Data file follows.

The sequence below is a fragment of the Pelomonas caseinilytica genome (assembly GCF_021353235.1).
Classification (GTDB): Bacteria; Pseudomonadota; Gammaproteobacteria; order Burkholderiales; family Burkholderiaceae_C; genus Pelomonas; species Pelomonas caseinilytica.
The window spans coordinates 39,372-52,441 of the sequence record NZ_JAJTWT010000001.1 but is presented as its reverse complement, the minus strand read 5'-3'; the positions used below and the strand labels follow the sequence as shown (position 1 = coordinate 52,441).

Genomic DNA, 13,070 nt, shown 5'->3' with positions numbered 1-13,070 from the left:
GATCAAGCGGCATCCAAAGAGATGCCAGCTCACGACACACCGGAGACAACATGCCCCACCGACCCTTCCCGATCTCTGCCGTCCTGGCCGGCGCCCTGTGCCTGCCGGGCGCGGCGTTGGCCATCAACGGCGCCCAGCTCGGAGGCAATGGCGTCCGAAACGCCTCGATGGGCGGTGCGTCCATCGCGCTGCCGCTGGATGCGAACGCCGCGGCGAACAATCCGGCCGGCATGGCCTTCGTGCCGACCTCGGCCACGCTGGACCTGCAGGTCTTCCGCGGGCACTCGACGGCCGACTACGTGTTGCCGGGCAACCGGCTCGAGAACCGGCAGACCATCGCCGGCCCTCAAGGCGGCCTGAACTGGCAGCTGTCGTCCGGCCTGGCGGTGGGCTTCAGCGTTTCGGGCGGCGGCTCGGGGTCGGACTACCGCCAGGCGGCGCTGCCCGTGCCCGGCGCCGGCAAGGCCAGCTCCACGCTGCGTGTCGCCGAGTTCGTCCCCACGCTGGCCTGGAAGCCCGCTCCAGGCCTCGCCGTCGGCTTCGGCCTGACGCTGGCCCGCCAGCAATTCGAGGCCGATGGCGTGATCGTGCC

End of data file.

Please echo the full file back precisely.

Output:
The sequence below is a fragment of the Pelomonas caseinilytica genome (assembly GCF_021353235.1).
Classification (GTDB): Bacteria; Pseudomonadota; Gammaproteobacteria; order Burkholderiales; family Burkholderiaceae_C; genus Pelomonas; species Pelomonas caseinilytica.
The window spans coordinates 39,372-52,441 of the sequence record NZ_JAJTWT010000001.1 but is presented as its reverse complement, the minus strand read 5'-3'; the positions used below and the strand labels follow the sequence as shown (position 1 = coordinate 52,441).

Genomic DNA, 13,070 nt, shown 5'->3' with positions numbered 1-13,070 from the left:
GATCAAGCGGCATCCAAAGAGATGCCAGCTCACGACACACCGGAGACAACATGCCCCACCGACCCTTCCCGATCTCTGCCGTCCTGGCCGGCGCCCTGTGCCTGCCGGGCGCGGCGTTGGCCATCAACGGCGCCCAGCTCGGAGGCAATGGCGTCCGAAACGCCTCGATGGGCGGTGCGTCCATCGCGCTGCCGCTGGATGCGAACGCCGCGGCGAACAATCCGGCCGGCATGGCCTTCGTGCCGACCTCGGCCACGCTGGACCTGCAGGTCTTCCGCGGGCACTCGACGGCCGACTACGTGTTGCCGGGCAACCGGCTCGAGAACCGGCAGACCATCGCCGGCCCTCAAGGCGGCCTGAACTGGCAGCTGTCGTCCGGCCTGGCGGTGGGCTTCAGCGTTTCGGGCGGCGGCTCGGGGTCGGACTACCGCCAGGCGGCGCTGCCCGTGCCCGGCGCCGGCAAGGCCAGCTCCACGCTGCGTGTCGCCGAGTTCGTCCCCACGCTGGCCTGGAAGCCCGCTCCAGGCCTCGCCGTCGGCTTCGGCCTGACGCTGGCCCGCCAGCAATTCGAGGCCGATGGCGTGATCGTGCC